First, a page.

ERIKS explain how a well specified supply of personal protective equipment (PPE) can minimise the risk of injuries in the workplace that can damage health and plant performance.

The protection of employees is the primary role of any safety procedure. However, it should be noted that effective safety practice also takes into account profitability and profit as well.

Clearly injury, or work related illness, has a knock-on affect on productivity as work days are lost. This is why a growing number of engineers are using PPE to minimise the risk.

The role of legislation

Legislative pressure has also played its part. Regulation 4 of the Personal Protective Equipment at Work Regulations 1992 states that, ‘every employer shall ensure that suitable personal protective equipment is provided to his employees who may be exposed to a risk to their health or safety while at work.’

Of course, many engineering industries include some particularly aggressive environments, which in turn present a number of risks such as chemicals, molten metals, high pressure fluids, dust, gas and extreme temperatures, to name but a few. Therefore, PPE covers a wide range of product areas from the more complex, such as breathing apparatus, to the more common such as eye, foot and hand protection products.


Even for these more simple PPE products, it is still crucial that time is taken to ensure correct specification – which will significantly enhance safety. For example, gloves must be flexible enough to allow the engineer to manipulate tools with dexterity while still offering adequate protection against hazardous substances. This can prove vital in hydraulic engineering, where leaks from hydraulic hoses present a serious danger to safety, while also offering protection against the perhaps less obvious threat of dermatitis.

Repeated contact with oils and greases from poorly assembled equipment can cause serious cases of contact dermatitis – indeed, the condition has recently become a common risk in quarrying and mining, and according the Health and Safety Executive (HSE), is the cause of 70% of skin conditions reported.


Specifying the correct PPE for any given application is only one step on the road to ensuring safety. Another important element to consider is whether the PPE that has been specified is compatible with any other that must be worn. For example, goggles, ear defenders and respiratory protection may be uncomfortable or ineffective if one item prevents the correct fit of another.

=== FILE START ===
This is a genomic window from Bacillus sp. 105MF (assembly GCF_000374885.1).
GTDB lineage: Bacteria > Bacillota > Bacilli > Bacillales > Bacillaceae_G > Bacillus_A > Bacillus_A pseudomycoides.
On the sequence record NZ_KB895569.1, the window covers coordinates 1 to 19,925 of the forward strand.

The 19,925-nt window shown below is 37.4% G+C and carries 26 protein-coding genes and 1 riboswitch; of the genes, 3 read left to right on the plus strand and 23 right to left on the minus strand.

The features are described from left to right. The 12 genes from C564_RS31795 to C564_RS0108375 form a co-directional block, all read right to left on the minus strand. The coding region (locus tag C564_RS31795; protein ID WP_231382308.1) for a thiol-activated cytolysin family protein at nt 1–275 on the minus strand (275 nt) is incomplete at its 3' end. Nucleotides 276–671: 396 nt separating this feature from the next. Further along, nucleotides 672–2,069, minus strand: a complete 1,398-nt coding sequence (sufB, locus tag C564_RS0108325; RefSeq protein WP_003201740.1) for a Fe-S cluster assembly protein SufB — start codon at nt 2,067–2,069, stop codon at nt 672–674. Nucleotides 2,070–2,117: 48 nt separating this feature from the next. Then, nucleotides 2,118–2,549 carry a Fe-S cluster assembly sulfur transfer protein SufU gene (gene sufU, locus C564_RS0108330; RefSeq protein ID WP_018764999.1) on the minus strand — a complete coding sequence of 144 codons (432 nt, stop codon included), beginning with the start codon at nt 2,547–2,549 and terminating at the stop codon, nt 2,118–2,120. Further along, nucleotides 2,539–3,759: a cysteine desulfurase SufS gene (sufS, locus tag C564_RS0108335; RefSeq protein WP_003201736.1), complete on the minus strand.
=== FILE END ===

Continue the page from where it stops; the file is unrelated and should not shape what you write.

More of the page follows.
In addition to protective clothing and accessories, safety in the engineering workplace can be strongly supported by condition monitoring tools. For example, ultrasonic equipment offers an effective level of defence against any malfunction that could pose a threat to safety. Steam and gas leaks, worn bearings and discharges in faulty high voltage systems can be a threat to engineers as well as productivity. However, the detection of sound at frequencies between 20-100kHz, which is outside the range of normal human hearing, can be achieved using fixed or handheld sensors that represent readings on a graphical display.


Yet another key element to establishing a robust safety regime is the sharing of knowledge, and this can come in the form of training. For example, ERIKS, in conjunction with the British Fluid Power Association (BFPA), has launched a course to instruct engineers in the safe installation and maintenance of hydraulic hose assemblies in the hope to minimise the risk of injuries such as those that can be caused by high pressure fluid.

Courses such as these can help protect the users of hydraulic equipment by embedding safety as part of company culture within each engineering industry concerned, and as such, are becoming increasingly popular.

Understanding risks in order to create the most effective safety practices is a complex task, so using a PPE supplier who can provide advice on risk assessment as well as equipment can be highly beneficial. Assessing the protection requirements of staff members can enhance safety and peace of mind in the workplace. An example of this can be seen with Sperian – ERIKS’ hearing protection partner. Sperian can assess the current level of protection and specify any necessary enhancements. This might include, for example, the Quiet Dose in-ear microphone system, which measures noise levels experienced by employees and enables employers to amend ear protection and shift patterns to comply with safety legislation.


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